CHINA POLLUTION; BEIJING ISSUES FIRST RED SMOG ALERT

Dec 7, 2015 by

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Image caption A street vendor waits for customers at a smoggy Jingshan Park in Beijing

Schools in Beijing are to close and outdoor construction to stop after the Chinese capital issued its first “red alert” over smog levels.

The red alert is the highest possible, and has not been used in the city before, the state-run Xinhua news agency says.

Authorities expect more than three consecutive days of severe smog.

Cars with odd and even number plates will be banned from driving on alternate days.

The alert comes as China, the world’s largest polluter, takes part in talks on carbon emissions in Paris.

Current pollution levels in Beijing are actually lower than last week’s, but the red alert has been placed because of levels expected over the coming days.

The order will last from 07:00 local time on Tuesday (23:00 GMT on Monday) until 12:00 on Thursday, when a cold front is expected to arrive and clear the smog._85344149_china_pollution_comparison_624gr2

China’s CCTV news channel reported at the weekend that some parts of Beijing had visibility of only 200m (660 feet).

In pictures: Smog’s effect on skyline

The smog film taking China by storm

_87076660_9cb87bd0-09c5-4937-a86a-006edb60a6c3‘Air dark from pollution’
Image copyright AFP/Getty Images
Image caption The same building seen in Beijing on 3 December (above) and on 1 December (bottom)
Image copyright Sam_87079455_bjpic2
Image caption Near the East 4th Ring Road, facing west towards Beijing on 1 December…
Image copyright Sam
Image caption … and the same location a day later_87079457_bjpic1

Coal-powered industries and heating systems, as well as vehicle emissions and dust from construction sites, all contribute to the smog which has been exacerbated by humidity and a lack of wind.

At 18:00 local time (10:00 GMT) on Monday, the air pollution monitor operated by the US Embassy in Beijing reported that the intensity of the poisonous, tiny particles of PM 2.5 was 10 times above the recommended limit.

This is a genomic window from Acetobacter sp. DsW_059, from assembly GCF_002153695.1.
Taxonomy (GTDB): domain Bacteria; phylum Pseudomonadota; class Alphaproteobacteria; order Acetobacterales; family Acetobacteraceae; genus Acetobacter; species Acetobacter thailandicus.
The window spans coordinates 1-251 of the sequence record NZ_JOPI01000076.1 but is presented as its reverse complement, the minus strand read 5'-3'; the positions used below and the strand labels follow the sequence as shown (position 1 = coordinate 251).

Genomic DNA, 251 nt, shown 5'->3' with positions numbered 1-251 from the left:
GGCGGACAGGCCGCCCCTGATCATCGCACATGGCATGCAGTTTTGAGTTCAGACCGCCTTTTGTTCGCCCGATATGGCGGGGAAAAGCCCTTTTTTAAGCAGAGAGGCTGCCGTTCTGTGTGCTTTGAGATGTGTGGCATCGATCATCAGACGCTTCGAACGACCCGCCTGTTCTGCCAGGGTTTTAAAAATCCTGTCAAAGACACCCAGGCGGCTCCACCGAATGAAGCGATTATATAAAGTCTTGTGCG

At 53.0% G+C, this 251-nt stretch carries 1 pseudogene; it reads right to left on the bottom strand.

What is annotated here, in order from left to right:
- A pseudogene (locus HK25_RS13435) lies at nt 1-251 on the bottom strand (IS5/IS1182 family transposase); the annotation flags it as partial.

Analysis: Matt McGrath, BBC environment correspondent, Paris

China’s air quality is a key factor in its push for a new global deal on climate change.

Its negotiators here point to their continued investment in renewable sources of energy, in an effort to cut down on coal consumption, particularly in urban areas. Around 58% of the increase in the country’s primary energy consumption in 2013-14 came from non-fossil fuel sources.

These efforts to go green may not be having an immediate effect on the air in Beijing but they have had an impact on global output of carbon dioxide. This year’s figures, just published, show carbon levels have stalled or declined slightly even while the world economy has expanded.

A strong agreement here in Paris won’t immediately solve China’s air woes, but if it ultimately pushes down the price of renewables even further, it could play a part in solving the issue long term.
What are PM 2.5 particles?

Particulate matter, or PM, 2.5 is a type of pollution involving fine particles less than 2.5 microns (0.0025mm) in diameter
A second type, PM 10, is of coarser particles with a diameter of up to 10 microns
Some occur naturally – eg from dust storms and forest fires, others from human industrial processes
They often consist of fragments that are small enough to reach the lungs or, in the smallest cases, to cross into the bloodstream as well

The level in Beijing reached more than 256 micrograms per cubic metre in some of the worst-affected areas. The World Health Organization considers 25 micrograms per cubic metre to be a safe level._72046526_science_hair_graphic_624

Activists said the level hit 1,400 micrograms per cubic metre in the north-east city of Shenyang last month, saying it was the worst seen in China.

In comparison, London’s PM 2.5 average on 6 December was 8 micrograms per cubic metre, the Environmental Research Group at King’s College said. It said more than 70 was reached during spring 2014 and 2015, and the highest was on bonfire night, 5 November 2006, at 112.

Last week, activists from Greenpeace had urged the Chinese government to declare a red alert. Another Chinese city, Nanjing, issued a red alert in December 2013.
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Media captionArtist Kong Ning wants to highlight her concerns over pollution in China

On 30 November, Beijing issued an orange alert – the second-highest of the four-tier system adopted in 2013.

Correspondents say Chinese officials had been unwilling to commit to hard targets on reducing carbon emissions, but have now realised that the dependence on fossil fuels has to stop.

President Xi Jinping vowed to take action on the emissions at the current global climate change talks in Paris.

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